The Parsons Years
While farming provided work mainly for the men in the latter half of the 19th century, women and girls found employment in domestic service with the farmers, the vicar but above all with the Manor. The number of servants employed in a household was a mark of social standing. When Seebohm Rowntree conducted a survey in York into poverty in the city in 1899 the dividing line he used between working- and middle- class was the employment of a servant. It was estimated that a minimum of three servants were needed to ensure the smooth running of a household: a cook, a housemaid and a parlourmaid or nursemaid if there were small children in the family.
Using this criterion, Herbert Parsons and his family were very firmly middle class. When he moved into the Manor, in the 1850s he employed seven servants, which later rose to ten. By 1901, he was employing eight live-in servants, though these were not people from Elsfield village as Elsfield girls would often go into service in other villages. This was a common pattern with girls being sent at least twenty miles from home for a number of reasons: to stop girls running home, to discourage followers and to make sure they could not gossip about their employers to anyone in the locality.
The first record of the servants the Parsons employed dates from 1861, by which time their children were aged six and three. They were employing a lady’s maid, a cook, a nurse, and a nursemaid thirteen year old Harriet Gammon, who was a local girl. They also employed two men servants, a butler and a groom, William Elston. The nineteen year old kitchen maid and the cook, had been born in Bolden, where the Parsons lived prior to their move to Elsfield, so it is possible they had been employed by the Parsons prior to the move. Having a butler was a mark of high social standing, as it was expensive to employ a manservant. Not only were men paid more than women, but there was a tax levied on the employment of a manservant. This had been introduced in 1777 by Lord North to help pay for the American War of Independence and while in the course of the 19th century the tax on male servants was substantially eased, it was not finally abolished until 1937. There is no record of the appearance of the Parsons’ butler, but a tall man, over 5 ft 10 inches, could command a higher salary than a shorter man. The Parsons employed two butlers between 1861 and 1901. In 1861, their butler was a young Wiltshire man, James Chambers but he had been replaced by 1871 by 37 year old Londoner James Barratt who remained with the family for over twenty years.
One of the responsibilities of the butler was brewing the beer, which was undertaken in one of the substantial outhouses constructed by Herbert Parsons. The smell permeated the whole village when brewing was taking place. Another responsibility was the wine, not only decanting it for daily use but keeping a tally on what had been drunk. In larger households, the butler also had to fine the wine. This was a process by which a cask was cleared of impurities by adding, according to Mrs Beeton, isinglass, gelatine or gum Arabic. Whatever was chosen, it was stirred into the wine and the bubbles were skimmed off as they rose to the surface. The mixture had to stand for three or four days before it was ready for use. A further responsibility for the butler was checking last thing at night that doors were locked, windows made safe and that fires were out.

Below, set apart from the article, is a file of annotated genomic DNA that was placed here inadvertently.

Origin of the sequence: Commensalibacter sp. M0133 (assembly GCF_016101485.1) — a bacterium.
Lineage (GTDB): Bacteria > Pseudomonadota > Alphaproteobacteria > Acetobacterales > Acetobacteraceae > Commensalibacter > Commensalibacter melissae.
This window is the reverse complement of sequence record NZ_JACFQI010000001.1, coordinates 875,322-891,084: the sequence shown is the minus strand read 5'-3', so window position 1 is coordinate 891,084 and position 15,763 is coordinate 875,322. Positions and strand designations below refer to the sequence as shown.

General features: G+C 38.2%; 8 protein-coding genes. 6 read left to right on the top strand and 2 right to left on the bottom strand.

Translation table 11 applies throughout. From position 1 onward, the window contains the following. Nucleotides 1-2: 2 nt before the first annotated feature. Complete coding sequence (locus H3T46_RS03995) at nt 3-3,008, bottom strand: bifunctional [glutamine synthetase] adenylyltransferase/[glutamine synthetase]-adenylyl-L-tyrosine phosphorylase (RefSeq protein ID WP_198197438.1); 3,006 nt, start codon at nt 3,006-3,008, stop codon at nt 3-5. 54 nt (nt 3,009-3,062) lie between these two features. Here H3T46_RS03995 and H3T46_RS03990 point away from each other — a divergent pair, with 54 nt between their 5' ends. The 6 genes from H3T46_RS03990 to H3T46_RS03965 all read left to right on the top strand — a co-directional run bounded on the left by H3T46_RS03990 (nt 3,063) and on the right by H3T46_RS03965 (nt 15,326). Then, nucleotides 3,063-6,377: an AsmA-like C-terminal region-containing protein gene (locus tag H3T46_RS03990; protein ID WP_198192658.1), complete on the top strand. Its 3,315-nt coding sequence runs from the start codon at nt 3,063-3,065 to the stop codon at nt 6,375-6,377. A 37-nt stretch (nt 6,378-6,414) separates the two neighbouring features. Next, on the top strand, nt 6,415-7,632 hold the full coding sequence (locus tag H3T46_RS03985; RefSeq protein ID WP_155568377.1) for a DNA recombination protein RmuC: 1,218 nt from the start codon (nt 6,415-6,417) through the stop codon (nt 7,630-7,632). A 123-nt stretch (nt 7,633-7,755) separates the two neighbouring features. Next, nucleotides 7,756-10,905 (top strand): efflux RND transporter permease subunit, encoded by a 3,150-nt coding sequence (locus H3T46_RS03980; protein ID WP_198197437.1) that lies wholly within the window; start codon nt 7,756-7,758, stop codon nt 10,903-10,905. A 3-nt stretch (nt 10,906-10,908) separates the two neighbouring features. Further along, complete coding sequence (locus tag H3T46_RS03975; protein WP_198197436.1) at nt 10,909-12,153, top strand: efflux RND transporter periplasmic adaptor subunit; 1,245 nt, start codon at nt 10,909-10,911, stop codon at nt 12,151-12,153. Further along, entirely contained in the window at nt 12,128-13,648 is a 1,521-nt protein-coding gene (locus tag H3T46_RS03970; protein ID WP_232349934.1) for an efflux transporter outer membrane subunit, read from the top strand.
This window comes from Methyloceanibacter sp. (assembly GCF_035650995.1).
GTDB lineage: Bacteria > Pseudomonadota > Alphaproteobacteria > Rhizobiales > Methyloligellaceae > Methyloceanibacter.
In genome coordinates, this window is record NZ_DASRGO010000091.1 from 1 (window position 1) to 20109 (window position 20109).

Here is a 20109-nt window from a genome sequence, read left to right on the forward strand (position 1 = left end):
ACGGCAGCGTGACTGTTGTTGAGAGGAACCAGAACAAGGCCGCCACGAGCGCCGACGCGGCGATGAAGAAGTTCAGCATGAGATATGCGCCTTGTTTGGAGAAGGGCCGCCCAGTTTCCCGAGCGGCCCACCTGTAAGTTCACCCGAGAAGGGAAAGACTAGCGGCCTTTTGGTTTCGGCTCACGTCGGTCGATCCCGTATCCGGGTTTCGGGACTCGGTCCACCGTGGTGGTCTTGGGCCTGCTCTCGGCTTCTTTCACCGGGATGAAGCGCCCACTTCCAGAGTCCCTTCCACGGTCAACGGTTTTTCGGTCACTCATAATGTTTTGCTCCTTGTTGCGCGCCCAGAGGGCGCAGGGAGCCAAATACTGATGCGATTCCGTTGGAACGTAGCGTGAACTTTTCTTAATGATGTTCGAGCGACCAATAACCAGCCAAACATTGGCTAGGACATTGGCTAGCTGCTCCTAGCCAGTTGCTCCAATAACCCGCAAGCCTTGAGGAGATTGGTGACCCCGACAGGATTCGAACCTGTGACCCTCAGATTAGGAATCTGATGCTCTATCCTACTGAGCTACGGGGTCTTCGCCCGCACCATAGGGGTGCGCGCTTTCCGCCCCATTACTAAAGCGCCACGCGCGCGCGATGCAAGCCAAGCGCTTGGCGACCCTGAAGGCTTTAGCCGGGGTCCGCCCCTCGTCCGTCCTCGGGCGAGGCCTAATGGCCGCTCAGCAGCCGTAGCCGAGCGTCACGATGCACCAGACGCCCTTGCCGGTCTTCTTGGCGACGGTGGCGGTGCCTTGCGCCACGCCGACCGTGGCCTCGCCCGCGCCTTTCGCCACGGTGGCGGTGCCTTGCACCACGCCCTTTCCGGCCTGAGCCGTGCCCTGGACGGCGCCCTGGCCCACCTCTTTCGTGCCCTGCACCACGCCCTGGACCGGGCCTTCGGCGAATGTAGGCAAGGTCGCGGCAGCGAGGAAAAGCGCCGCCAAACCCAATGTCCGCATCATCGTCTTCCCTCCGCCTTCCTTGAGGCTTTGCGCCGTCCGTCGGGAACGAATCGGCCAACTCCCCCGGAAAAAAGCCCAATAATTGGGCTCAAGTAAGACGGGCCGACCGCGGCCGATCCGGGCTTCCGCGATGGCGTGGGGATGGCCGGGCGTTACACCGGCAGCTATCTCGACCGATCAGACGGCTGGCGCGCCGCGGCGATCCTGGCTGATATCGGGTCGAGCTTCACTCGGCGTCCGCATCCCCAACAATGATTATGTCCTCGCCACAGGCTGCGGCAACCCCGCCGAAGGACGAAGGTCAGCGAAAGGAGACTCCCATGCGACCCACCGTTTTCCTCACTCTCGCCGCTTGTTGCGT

By 1871, Mary Jane Parsons was aged sixteen, had acquired a governess, 23 year old Clarissa Berwick, from Kent, and her brother Herbert John, aged now fourteen, was away at school. To ensure the smooth running of the household there was now a cook, a different one from ten years previously, Elizabeth Clarke, who is listed as a housemaid, but who stayed for many years with the family and is described by Ethel May Allam as a housekeeper. Helping the cook and housekeeper were two under housemaids and a kitchen maid. Completing the household were James Barrett the butler, a footman and a groom. Harriet Gammon, who had been a nursemaid at the Manor when the children were little had left the village, though she was to return later and become the second wife of William Elston the groom.
In 1901, nine years after Louisa’s death, there was no lady’s maid, so Mary Jane, now aged 46, obviously did not feel the need for one. John, her brother, now aged 43 was still unmarried and living at home. To look after the three of them there were Elizabeth Clarke, who is still listed as a housemaid, and Alice Huxley the cook. Also living in were a kitchen maid, a scullery maid, a housemaid, a laundry maid, a footman and a groom, none of them from Elsfield. Elizabeth Clarke lived in Elsfield until her death in 1914 aged 88.
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